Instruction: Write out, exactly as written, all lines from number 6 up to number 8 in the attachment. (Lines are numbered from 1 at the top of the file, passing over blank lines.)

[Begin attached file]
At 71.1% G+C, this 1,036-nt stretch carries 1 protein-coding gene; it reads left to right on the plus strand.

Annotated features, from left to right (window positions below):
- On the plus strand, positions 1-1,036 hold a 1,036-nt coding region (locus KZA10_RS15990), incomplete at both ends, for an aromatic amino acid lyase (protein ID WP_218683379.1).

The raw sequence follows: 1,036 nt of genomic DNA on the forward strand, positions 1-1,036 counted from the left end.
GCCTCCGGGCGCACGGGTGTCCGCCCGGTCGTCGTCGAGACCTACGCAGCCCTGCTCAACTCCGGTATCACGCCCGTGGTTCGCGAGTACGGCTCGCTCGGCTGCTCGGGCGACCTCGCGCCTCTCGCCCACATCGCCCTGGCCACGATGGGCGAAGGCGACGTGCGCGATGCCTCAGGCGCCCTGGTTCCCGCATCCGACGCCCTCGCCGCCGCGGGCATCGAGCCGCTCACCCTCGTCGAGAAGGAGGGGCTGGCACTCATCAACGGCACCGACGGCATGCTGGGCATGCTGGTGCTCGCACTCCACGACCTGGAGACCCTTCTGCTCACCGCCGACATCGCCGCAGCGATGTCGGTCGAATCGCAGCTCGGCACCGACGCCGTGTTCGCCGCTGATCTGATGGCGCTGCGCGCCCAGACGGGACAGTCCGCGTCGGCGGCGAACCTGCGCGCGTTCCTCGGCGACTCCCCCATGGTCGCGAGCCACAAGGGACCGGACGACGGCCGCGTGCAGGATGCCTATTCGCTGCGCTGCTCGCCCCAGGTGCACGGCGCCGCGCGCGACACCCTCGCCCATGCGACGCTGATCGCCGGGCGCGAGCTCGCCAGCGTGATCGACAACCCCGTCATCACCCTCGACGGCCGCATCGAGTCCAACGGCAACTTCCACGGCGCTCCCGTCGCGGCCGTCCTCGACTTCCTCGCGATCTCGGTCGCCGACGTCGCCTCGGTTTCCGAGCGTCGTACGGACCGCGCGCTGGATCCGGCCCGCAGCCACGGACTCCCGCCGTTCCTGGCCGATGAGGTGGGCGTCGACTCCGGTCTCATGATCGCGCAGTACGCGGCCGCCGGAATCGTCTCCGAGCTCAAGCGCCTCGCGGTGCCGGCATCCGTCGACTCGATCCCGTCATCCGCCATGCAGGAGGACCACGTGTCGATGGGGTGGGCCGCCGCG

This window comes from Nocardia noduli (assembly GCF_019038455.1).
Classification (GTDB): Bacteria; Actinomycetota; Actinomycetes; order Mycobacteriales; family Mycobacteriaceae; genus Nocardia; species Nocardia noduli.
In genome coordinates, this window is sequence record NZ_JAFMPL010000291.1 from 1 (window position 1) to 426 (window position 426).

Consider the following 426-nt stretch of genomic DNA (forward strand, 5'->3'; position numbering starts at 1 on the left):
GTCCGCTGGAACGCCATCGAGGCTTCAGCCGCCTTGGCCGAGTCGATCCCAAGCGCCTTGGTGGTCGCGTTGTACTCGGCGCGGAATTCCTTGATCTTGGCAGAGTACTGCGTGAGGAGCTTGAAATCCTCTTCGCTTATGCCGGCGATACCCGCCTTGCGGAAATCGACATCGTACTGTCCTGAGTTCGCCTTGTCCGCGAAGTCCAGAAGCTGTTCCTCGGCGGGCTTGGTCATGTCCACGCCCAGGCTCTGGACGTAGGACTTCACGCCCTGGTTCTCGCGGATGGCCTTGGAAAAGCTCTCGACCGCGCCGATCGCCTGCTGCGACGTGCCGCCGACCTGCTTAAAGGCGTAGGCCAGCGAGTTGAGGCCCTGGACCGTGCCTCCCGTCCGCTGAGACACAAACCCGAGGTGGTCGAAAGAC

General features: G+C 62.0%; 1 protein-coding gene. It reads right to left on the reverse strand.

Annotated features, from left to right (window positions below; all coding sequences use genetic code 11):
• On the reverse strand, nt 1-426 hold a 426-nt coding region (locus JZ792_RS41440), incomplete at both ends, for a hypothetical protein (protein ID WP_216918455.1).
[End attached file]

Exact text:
This window comes from Nocardia noduli (assembly GCF_019038455.1).
Classification (GTDB): Bacteria; Actinomycetota; Actinomycetes; order Mycobacteriales; family Mycobacteriaceae; genus Nocardia; species Nocardia noduli.
In genome coordinates, this window is sequence record NZ_JAFMPL010000291.1 from 1 (window position 1) to 426 (window position 426).